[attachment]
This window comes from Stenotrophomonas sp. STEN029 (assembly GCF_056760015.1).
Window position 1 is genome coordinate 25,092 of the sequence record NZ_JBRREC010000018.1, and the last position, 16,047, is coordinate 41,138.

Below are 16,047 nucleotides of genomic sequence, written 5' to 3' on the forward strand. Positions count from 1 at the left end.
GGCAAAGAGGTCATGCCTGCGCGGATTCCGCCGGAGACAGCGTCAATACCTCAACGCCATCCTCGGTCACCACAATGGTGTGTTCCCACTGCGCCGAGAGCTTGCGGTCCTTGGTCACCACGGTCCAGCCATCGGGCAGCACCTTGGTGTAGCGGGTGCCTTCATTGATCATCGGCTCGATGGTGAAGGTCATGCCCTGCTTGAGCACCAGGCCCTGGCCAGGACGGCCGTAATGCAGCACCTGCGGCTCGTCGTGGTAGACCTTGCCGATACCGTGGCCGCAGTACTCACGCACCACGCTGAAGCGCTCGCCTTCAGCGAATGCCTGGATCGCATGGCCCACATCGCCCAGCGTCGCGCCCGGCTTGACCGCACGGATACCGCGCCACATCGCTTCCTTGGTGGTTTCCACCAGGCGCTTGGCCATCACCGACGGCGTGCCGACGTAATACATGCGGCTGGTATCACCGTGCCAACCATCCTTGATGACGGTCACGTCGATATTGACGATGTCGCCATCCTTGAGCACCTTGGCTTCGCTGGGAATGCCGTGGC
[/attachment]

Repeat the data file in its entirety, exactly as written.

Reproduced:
This window comes from Stenotrophomonas sp. STEN029 (assembly GCF_056760015.1).
Window position 1 is genome coordinate 25,092 of the sequence record NZ_JBRREC010000018.1, and the last position, 16,047, is coordinate 41,138.

Below are 16,047 nucleotides of genomic sequence, written 5' to 3' on the forward strand. Positions count from 1 at the left end.
GGCAAAGAGGTCATGCCTGCGCGGATTCCGCCGGAGACAGCGTCAATACCTCAACGCCATCCTCGGTCACCACAATGGTGTGTTCCCACTGCGCCGAGAGCTTGCGGTCCTTGGTCACCACGGTCCAGCCATCGGGCAGCACCTTGGTGTAGCGGGTGCCTTCATTGATCATCGGCTCGATGGTGAAGGTCATGCCCTGCTTGAGCACCAGGCCCTGGCCAGGACGGCCGTAATGCAGCACCTGCGGCTCGTCGTGGTAGACCTTGCCGATACCGTGGCCGCAGTACTCACGCACCACGCTGAAGCGCTCGCCTTCAGCGAATGCCTGGATCGCATGGCCCACATCGCCCAGCGTCGCGCCCGGCTTGACCGCACGGATACCGCGCCACATCGCTTCCTTGGTGGTTTCCACCAGGCGCTTGGCCATCACCGACGGCGTGCCGACGTAATACATGCGGCTGGTATCACCGTGCCAACCATCCTTGATGACGGTCACGTCGATATTGACGATGTCGCCATCCTTGAGCACCTTGGCTTCGCTGGGAATGCCGTGGC